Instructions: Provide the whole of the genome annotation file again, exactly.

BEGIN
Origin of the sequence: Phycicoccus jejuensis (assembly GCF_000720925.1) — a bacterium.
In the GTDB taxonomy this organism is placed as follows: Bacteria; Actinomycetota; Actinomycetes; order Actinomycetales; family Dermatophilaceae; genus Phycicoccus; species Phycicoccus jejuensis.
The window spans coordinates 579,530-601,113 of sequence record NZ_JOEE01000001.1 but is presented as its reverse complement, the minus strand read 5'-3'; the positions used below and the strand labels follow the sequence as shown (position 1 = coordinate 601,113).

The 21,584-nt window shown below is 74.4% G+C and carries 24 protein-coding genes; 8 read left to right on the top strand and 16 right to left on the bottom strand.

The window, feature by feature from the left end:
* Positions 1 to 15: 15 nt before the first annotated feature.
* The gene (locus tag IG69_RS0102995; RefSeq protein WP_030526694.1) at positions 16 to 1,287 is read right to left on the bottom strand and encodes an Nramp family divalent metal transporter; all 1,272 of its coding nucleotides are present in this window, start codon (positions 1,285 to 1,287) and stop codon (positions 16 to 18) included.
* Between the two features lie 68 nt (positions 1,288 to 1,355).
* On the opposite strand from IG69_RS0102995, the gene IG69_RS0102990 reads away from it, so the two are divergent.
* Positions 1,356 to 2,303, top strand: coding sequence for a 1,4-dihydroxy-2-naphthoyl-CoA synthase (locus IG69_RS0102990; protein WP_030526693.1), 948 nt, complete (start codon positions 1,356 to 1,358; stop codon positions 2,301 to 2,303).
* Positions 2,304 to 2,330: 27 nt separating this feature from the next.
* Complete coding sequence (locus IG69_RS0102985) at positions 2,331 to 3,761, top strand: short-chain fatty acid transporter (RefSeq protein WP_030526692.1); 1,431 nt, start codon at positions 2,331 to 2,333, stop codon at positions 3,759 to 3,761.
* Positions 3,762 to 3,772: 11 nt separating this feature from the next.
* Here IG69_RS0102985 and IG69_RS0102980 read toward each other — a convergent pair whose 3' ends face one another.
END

Origin of the sequence: Phycicoccus jejuensis (assembly GCF_000720925.1) — a bacterium.
In the GTDB taxonomy this organism is placed as follows: Bacteria; Actinomycetota; Actinomycetes; order Actinomycetales; family Dermatophilaceae; genus Phycicoccus; species Phycicoccus jejuensis.
The window spans coordinates 579,530-601,113 of sequence record NZ_JOEE01000001.1 but is presented as its reverse complement, the minus strand read 5'-3'; the positions used below and the strand labels follow the sequence as shown (position 1 = coordinate 601,113).

The 21,584-nt window shown below is 74.4% G+C and carries 24 protein-coding genes; 8 read left to right on the top strand and 16 right to left on the bottom strand.

The window, feature by feature from the left end:
* Positions 1 to 15: 15 nt before the first annotated feature.
* The gene (locus tag IG69_RS0102995; RefSeq protein WP_030526694.1) at positions 16 to 1,287 is read right to left on the bottom strand and encodes an Nramp family divalent metal transporter; all 1,272 of its coding nucleotides are present in this window, start codon (positions 1,285 to 1,287) and stop codon (positions 16 to 18) included.
* Between the two features lie 68 nt (positions 1,288 to 1,355).
* On the opposite strand from IG69_RS0102995, the gene IG69_RS0102990 reads away from it, so the two are divergent.
* Positions 1,356 to 2,303, top strand: coding sequence for a 1,4-dihydroxy-2-naphthoyl-CoA synthase (locus IG69_RS0102990; protein WP_030526693.1), 948 nt, complete (start codon positions 1,356 to 1,358; stop codon positions 2,301 to 2,303).
* Positions 2,304 to 2,330: 27 nt separating this feature from the next.
* Complete coding sequence (locus IG69_RS0102985) at positions 2,331 to 3,761, top strand: short-chain fatty acid transporter (RefSeq protein WP_030526692.1); 1,431 nt, start codon at positions 2,331 to 2,333, stop codon at positions 3,759 to 3,761.
* Positions 3,762 to 3,772: 11 nt separating this feature from the next.
* Here IG69_RS0102985 and IG69_RS0102980 read toward each other — a convergent pair whose 3' ends face one another.